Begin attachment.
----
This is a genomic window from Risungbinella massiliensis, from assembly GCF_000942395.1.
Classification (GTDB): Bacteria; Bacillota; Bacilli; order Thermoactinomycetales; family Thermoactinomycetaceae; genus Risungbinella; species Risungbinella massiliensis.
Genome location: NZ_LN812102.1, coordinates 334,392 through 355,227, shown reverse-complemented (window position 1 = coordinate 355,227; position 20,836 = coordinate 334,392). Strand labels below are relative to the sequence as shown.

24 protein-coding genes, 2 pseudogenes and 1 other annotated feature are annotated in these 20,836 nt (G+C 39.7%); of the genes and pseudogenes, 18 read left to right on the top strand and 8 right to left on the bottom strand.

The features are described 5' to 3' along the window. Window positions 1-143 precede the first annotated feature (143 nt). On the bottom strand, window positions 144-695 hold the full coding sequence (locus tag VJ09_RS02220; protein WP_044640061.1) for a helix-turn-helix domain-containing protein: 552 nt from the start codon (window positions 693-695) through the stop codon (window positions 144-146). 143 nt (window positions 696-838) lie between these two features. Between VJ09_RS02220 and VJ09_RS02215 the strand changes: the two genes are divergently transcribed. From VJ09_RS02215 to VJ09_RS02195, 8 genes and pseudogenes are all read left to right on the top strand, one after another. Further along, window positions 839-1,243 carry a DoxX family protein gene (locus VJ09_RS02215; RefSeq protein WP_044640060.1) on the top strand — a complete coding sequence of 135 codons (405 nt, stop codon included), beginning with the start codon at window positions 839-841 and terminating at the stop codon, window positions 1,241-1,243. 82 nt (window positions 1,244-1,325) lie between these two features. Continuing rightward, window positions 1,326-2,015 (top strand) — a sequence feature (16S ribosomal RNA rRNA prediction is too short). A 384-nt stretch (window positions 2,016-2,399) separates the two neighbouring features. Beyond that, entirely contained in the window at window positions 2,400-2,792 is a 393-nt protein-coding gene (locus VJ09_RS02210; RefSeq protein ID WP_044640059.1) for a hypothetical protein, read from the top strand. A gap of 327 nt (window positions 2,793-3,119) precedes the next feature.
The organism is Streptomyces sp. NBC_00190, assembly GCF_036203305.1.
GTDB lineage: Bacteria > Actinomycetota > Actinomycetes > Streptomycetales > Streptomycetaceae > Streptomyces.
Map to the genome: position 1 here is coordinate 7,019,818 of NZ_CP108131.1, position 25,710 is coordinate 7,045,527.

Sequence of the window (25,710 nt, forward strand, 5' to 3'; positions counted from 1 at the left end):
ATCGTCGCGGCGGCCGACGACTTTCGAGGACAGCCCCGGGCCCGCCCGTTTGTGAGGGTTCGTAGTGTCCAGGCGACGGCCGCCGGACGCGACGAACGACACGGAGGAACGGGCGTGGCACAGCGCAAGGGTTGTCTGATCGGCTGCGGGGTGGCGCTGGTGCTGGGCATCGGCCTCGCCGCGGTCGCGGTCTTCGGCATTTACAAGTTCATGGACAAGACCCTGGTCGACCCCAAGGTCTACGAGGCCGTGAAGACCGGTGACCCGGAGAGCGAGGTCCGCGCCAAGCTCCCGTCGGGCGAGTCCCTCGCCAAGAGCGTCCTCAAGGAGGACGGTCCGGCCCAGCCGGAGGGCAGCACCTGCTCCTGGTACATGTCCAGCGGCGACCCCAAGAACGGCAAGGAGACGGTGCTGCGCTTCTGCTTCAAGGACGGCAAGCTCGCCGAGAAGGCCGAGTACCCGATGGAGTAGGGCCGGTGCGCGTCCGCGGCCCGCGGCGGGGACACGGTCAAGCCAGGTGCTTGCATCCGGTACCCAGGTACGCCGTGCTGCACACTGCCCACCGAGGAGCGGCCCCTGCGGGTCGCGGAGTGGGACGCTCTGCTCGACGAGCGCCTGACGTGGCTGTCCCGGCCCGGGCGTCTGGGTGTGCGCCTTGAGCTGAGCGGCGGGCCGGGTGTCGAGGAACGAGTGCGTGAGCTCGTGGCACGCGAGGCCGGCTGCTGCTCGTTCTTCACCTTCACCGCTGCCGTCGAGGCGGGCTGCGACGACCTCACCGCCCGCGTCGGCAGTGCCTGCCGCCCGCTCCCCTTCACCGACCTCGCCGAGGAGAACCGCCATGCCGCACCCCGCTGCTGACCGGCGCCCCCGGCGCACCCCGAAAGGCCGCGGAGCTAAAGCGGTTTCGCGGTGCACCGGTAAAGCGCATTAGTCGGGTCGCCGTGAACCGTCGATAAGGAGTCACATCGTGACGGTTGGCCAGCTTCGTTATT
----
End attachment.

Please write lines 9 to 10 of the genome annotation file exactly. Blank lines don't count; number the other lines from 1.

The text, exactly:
Sequence of the window (25,710 nt, forward strand, 5' to 3'; positions counted from 1 at the left end):
ATCGTCGCGGCGGCCGACGACTTTCGAGGACAGCCCCGGGCCCGCCCGTTTGTGAGGGTTCGTAGTGTCCAGGCGACGGCCGCCGGACGCGACGAACGACACGGAGGAACGGGCGTGGCACAGCGCAAGGGTTGTCTGATCGGCTGCGGGGTGGCGCTGGTGCTGGGCATCGGCCTCGCCGCGGTCGCGGTCTTCGGCATTTACAAGTTCATGGACAAGACCCTGGTCGACCCCAAGGTCTACGAGGCCGTGAAGACCGGTGACCCGGAGAGCGAGGTCCGCGCCAAGCTCCCGTCGGGCGAGTCCCTCGCCAAGAGCGTCCTCAAGGAGGACGGTCCGGCCCAGCCGGAGGGCAGCACCTGCTCCTGGTACATGTCCAGCGGCGACCCCAAGAACGGCAAGGAGACGGTGCTGCGCTTCTGCTTCAAGGACGGCAAGCTCGCCGAGAAGGCCGAGTACCCGATGGAGTAGGGCCGGTGCGCGTCCGCGGCCCGCGGCGGGGACACGGTCAAGCCAGGTGCTTGCATCCGGTACCCAGGTACGCCGTGCTGCACACTGCCCACCGAGGAGCGGCCCCTGCGGGTCGCGGAGTGGGACGCTCTGCTCGACGAGCGCCTGACGTGGCTGTCCCGGCCCGGGCGTCTGGGTGTGCGCCTTGAGCTGAGCGGCGGGCCGGGTGTCGAGGAACGAGTGCGTGAGCTCGTGGCACGCGAGGCCGGCTGCTGCTCGTTCTTCACCTTCACCGCTGCCGTCGAGGCGGGCTGCGACGACCTCACCGCCCGCGTCGGCAGTGCCTGCCGCCCGCTCCCCTTCACCGACCTCGCCGAGGAGAACCGCCATGCCGCACCCCGCTGCTGACCGGCGCCCCCGGCGCACCCCGAAAGGCCGCGGAGCTAAAGCGGTTTCGCGGTGCACCGGTAAAGCGCATTAGTCGGGTCGCCGTGAACCGTCGATAAGGAGTCACATCGTGACGGTTGGCCAGCTTCGTTATT